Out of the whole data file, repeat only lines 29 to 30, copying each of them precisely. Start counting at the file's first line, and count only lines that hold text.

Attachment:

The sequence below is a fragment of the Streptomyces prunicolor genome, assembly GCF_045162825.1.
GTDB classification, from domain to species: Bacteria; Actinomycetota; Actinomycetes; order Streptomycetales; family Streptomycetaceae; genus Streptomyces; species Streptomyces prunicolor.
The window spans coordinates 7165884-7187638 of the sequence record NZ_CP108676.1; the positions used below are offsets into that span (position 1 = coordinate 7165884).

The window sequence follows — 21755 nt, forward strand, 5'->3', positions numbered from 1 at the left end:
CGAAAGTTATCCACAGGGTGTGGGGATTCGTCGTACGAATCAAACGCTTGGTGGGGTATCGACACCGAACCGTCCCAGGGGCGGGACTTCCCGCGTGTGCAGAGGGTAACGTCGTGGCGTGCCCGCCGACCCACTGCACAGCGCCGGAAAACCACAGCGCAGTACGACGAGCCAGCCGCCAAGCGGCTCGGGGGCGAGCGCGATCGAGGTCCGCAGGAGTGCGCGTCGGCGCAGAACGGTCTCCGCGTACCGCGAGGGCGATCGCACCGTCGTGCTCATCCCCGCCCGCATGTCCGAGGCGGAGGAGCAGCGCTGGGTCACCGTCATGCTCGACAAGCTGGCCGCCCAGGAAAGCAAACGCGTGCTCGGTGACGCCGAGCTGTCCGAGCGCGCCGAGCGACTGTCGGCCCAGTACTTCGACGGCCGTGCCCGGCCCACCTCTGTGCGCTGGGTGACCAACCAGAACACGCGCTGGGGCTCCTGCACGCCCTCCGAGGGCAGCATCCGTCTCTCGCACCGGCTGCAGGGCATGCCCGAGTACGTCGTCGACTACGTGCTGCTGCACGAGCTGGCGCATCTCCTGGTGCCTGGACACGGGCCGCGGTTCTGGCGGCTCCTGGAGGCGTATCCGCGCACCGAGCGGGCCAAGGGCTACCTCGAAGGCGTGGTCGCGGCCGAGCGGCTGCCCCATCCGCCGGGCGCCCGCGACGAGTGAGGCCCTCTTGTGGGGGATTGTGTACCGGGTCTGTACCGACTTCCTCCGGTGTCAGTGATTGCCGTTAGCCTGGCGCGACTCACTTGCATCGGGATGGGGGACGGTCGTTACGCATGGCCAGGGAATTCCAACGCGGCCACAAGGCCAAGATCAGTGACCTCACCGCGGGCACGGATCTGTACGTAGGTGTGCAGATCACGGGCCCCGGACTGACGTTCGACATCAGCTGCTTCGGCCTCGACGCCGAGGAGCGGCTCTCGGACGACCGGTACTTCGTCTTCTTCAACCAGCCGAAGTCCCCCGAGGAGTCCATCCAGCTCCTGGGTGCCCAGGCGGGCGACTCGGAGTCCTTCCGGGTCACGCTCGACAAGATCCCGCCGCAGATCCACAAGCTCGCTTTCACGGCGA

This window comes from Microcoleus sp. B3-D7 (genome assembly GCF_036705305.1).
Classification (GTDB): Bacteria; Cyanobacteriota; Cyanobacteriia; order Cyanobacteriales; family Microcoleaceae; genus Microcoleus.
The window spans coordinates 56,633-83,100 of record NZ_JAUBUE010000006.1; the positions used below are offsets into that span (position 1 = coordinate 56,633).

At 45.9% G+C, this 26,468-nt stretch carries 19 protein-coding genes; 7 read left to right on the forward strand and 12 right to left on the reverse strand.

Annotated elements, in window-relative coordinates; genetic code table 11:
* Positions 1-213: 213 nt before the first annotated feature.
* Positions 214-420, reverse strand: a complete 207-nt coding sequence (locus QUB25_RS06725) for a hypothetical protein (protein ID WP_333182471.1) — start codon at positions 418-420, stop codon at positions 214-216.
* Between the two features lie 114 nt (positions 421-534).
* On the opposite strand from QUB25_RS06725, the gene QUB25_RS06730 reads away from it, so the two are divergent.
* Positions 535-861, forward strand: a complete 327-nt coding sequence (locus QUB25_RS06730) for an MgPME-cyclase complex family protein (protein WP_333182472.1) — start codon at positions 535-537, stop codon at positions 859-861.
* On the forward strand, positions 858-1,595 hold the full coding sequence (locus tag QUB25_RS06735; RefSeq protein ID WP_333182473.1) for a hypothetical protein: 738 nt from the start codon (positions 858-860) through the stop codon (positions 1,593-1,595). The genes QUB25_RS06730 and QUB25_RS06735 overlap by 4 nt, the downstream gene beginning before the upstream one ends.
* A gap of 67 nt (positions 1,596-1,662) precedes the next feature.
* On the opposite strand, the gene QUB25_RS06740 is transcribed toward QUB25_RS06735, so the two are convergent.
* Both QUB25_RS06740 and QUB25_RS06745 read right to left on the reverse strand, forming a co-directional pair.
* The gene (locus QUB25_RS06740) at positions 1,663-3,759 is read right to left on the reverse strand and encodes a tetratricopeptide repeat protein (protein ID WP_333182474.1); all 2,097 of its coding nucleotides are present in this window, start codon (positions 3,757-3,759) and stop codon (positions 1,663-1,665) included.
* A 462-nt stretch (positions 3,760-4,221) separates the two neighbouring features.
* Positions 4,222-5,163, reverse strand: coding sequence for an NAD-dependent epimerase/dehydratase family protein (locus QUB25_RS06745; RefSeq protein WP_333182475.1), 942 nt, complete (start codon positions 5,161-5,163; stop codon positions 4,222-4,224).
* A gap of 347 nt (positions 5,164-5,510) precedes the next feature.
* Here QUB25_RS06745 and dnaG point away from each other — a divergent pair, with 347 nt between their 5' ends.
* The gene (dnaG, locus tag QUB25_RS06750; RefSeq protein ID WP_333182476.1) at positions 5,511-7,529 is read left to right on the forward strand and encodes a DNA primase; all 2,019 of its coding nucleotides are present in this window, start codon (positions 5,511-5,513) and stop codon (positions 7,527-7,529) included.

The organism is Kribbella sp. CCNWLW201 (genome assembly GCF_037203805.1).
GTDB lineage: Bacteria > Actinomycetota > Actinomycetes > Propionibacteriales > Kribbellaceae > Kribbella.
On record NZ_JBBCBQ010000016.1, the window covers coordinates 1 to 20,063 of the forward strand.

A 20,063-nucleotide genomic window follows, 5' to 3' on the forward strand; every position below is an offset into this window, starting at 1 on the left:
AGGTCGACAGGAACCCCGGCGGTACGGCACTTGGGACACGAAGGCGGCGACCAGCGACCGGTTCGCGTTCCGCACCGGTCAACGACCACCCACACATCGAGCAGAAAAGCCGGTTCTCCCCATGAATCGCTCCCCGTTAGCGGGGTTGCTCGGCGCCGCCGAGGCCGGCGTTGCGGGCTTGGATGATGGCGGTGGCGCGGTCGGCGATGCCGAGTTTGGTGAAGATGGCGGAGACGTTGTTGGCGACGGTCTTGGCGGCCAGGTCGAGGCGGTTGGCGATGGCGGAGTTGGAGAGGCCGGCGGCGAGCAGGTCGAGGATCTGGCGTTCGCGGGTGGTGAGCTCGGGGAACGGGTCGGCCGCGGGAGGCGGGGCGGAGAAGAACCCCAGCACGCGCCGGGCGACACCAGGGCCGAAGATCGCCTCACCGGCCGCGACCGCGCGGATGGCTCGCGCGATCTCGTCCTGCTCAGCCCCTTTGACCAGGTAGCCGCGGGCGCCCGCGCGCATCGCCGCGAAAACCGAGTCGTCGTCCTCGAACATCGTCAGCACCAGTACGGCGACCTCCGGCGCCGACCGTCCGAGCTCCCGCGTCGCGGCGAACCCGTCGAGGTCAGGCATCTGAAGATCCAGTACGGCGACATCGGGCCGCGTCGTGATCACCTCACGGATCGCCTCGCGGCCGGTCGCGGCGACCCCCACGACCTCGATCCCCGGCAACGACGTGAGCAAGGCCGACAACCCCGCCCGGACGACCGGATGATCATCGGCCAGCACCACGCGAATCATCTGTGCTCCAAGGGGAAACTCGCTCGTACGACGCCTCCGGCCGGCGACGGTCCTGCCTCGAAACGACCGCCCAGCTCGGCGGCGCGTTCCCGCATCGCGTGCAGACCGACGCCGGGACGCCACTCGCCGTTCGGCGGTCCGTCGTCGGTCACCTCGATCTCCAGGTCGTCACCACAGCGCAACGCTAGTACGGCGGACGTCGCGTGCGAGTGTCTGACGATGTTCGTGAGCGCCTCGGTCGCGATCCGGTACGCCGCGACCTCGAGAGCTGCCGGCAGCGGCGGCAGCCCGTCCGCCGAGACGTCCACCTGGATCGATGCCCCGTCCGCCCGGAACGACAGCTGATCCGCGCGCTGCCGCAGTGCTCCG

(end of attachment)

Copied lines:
A 20,063-nucleotide genomic window follows, 5' to 3' on the forward strand; every position below is an offset into this window, starting at 1 on the left:
AGGTCGACAGGAACCCCGGCGGTACGGCACTTGGGACACGAAGGCGGCGACCAGCGACCGGTTCGCGTTCCGCACCGGTCAACGACCACCCACACATCGAGCAGAAAAGCCGGTTCTCCCCATGAATCGCTCCCCGTTAGCGGGGTTGCTCGGCGCCGCCGAGGCCGGCGTTGCGGGCTTGGATGATGGCGGTGGCGCGGTCGGCGATGCCGAGTTTGGTGAAGATGGCGGAGACGTTGTTGGCGACGGTCTTGGCGGCCAGGTCGAGGCGGTTGGCGATGGCGGAGTTGGAGAGGCCGGCGGCGAGCAGGTCGAGGATCTGGCGTTCGCGGGTGGTGAGCTCGGGGAACGGGTCGGCCGCGGGAGGCGGGGCGGAGAAGAACCCCAGCACGCGCCGGGCGACACCAGGGCCGAAGATCGCCTCACCGGCCGCGACCGCGCGGATGGCTCGCGCGATCTCGTCCTGCTCAGCCCCTTTGACCAGGTAGCCGCGGGCGCCCGCGCGCATCGCCGCGAAAACCGAGTCGTCGTCCTCGAACATCGTCAGCACCAGTACGGCGACCTCCGGCGCCGACCGTCCGAGCTCCCGCGTCGCGGCGAACCCGTCGAGGTCAGGCATCTGAAGATCCAGTACGGCGACATCGGGCCGCGTCGTGATCACCTCACGGATCGCCTCGCGGCCGGTCGCGGCGACCCCCACGACCTCGATCCCCGGCAACGACGTGAGCAAGGCCGACAACCCCGCCCGGACGACCGGATGATCATCGGCCAGCACCACGCGAATCATCTGTGCTCCAAGGGGAAACTCGCTCGTACGACGCCTCCGGCCGGCGACGGTCCTGCCTCGAAACGACCGCCCAGCTCGGCGGCGCGTTCCCGCATCGCGTGCAGACCGACGCCGGGACGCCACTCGCCGTTCGGCGGTCCGTCGTCGGTCACCTCGATCTCCAGGTCGTCACCACAGCGCAACGCTAGTACGGCGGACGTCGCGTGCGAGTGTCTGACGATGTTCGTGAGCGCCTCGGTCGCGATCCGGTACGCCGCGACCTCGAGAGCTGCCGGCAGCGGCGGCAGCCCGTCCGCCGAGACGTCCACCTGGATCGATGCCCCGTCCGCCCGGAACGACAGCTGATCCGCGCGCTGCCGCAGTGCTCCG